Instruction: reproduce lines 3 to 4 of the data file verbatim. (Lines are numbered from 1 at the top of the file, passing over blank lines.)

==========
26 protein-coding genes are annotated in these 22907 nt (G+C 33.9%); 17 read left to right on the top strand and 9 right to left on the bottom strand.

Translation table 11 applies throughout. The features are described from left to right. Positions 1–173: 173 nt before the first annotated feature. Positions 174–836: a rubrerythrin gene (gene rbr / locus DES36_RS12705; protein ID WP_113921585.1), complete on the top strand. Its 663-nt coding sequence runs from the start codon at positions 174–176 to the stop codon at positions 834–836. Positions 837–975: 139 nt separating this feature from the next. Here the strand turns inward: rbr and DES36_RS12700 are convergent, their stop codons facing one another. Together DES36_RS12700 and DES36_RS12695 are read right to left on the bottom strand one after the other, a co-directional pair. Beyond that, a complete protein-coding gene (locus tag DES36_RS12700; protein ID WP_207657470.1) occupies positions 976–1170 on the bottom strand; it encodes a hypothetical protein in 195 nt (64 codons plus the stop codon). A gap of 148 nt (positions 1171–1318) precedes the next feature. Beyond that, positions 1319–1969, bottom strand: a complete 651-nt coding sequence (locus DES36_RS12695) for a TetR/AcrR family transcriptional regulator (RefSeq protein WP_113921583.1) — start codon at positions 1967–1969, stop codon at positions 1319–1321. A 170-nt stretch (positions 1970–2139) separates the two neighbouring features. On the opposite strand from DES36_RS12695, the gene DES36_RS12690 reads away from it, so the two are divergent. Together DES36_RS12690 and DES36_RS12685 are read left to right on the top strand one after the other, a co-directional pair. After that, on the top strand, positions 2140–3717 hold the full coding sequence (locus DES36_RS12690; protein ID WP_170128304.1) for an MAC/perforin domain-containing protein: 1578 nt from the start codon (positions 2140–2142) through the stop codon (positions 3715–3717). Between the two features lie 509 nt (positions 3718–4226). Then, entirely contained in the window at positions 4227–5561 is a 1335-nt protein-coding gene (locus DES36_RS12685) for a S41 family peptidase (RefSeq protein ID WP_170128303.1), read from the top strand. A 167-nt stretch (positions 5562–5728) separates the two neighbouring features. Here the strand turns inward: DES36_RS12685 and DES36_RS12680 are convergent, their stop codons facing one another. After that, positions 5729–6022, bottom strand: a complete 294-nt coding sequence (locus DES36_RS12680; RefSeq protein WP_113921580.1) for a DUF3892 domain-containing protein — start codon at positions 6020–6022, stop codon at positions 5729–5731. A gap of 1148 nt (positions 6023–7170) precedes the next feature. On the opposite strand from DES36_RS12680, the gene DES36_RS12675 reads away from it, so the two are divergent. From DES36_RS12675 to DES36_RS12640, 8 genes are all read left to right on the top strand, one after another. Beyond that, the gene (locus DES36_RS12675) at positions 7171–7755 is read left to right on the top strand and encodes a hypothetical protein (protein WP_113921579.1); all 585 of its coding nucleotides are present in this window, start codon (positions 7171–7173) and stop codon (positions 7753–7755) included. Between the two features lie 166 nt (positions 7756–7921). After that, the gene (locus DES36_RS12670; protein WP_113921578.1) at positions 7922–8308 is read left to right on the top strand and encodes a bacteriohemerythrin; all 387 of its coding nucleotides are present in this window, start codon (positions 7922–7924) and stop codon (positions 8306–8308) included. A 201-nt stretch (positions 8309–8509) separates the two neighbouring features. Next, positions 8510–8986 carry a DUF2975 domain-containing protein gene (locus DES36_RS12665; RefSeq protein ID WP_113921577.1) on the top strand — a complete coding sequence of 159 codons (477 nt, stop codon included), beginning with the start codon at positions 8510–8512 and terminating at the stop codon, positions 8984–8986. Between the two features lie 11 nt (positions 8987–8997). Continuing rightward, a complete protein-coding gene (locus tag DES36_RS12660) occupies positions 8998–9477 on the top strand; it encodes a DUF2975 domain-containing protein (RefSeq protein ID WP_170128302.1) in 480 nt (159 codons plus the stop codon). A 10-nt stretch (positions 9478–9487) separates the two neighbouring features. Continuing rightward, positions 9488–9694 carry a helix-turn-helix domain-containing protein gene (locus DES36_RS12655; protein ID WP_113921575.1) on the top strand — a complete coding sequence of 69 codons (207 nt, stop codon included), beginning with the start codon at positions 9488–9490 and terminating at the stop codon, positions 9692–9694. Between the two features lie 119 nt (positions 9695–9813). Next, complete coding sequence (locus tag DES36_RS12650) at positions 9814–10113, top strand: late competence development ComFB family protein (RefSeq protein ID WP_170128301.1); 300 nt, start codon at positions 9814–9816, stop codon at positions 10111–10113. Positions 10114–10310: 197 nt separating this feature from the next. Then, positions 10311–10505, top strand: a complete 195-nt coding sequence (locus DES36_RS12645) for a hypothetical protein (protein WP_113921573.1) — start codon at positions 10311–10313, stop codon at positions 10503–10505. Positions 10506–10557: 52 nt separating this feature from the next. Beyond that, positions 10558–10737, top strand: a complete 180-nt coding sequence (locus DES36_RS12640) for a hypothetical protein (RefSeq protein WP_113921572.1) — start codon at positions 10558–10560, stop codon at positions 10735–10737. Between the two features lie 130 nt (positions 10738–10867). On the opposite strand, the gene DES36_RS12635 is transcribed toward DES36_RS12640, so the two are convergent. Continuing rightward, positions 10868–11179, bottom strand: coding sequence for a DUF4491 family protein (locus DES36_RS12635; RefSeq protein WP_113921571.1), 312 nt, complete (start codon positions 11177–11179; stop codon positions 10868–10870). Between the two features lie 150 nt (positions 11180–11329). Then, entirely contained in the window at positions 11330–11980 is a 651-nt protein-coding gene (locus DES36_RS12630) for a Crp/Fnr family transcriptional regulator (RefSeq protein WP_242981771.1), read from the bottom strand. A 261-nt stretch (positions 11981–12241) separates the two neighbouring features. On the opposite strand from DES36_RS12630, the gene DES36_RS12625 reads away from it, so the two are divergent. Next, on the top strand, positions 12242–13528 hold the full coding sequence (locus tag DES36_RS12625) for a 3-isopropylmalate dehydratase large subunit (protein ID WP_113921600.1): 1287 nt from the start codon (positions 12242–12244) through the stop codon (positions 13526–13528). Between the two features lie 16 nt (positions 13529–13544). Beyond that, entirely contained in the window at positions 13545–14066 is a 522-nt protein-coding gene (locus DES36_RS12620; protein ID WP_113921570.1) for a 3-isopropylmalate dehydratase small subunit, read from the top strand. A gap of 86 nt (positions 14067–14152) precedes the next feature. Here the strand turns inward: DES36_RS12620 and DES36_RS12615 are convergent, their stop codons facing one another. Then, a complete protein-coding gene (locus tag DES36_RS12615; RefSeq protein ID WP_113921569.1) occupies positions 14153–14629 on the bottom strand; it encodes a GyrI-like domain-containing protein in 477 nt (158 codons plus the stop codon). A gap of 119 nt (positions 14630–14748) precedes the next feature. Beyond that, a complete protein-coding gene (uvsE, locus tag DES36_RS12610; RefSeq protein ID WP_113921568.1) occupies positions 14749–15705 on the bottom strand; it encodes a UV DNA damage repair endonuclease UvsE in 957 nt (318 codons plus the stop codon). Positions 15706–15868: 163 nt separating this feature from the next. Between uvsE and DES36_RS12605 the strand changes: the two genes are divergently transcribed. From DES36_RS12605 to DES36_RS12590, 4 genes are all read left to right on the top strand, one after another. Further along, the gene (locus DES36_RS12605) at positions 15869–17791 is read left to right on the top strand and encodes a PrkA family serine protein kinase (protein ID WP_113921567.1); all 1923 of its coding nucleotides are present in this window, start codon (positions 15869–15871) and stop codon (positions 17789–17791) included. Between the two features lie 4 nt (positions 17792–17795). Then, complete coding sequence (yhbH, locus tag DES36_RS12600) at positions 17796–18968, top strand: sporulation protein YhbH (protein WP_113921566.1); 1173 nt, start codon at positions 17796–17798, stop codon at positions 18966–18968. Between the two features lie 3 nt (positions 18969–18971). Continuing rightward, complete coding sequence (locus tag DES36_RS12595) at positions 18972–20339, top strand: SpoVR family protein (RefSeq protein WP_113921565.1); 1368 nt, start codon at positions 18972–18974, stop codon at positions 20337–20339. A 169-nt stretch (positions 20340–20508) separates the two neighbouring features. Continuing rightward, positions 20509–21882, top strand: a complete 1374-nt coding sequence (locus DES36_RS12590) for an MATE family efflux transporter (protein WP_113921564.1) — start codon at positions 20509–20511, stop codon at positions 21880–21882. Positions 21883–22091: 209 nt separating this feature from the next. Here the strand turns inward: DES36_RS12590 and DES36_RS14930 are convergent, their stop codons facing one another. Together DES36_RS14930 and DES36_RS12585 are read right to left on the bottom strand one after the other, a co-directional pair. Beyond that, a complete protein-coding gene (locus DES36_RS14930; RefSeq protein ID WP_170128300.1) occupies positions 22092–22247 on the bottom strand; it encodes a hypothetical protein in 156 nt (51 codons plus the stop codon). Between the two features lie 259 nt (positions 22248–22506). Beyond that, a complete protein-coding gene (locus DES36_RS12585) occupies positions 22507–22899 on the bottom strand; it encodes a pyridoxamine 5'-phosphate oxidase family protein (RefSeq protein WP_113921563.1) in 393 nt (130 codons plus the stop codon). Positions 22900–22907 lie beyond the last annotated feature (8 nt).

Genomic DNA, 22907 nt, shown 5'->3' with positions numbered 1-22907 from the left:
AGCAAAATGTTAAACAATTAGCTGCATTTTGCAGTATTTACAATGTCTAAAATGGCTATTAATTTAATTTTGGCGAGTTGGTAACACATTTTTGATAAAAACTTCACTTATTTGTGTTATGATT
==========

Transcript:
Genomic DNA, 22907 nt, shown 5'->3' with positions numbered 1-22907 from the left:
AGCAAAATGTTAAACAATTAGCTGCATTTTGCAGTATTTACAATGTCTAAAATGGCTATTAATTTAATTTTGGCGAGTTGGTAACACATTTTTGATAAAAACTTCACTTATTTGTGTTATGATT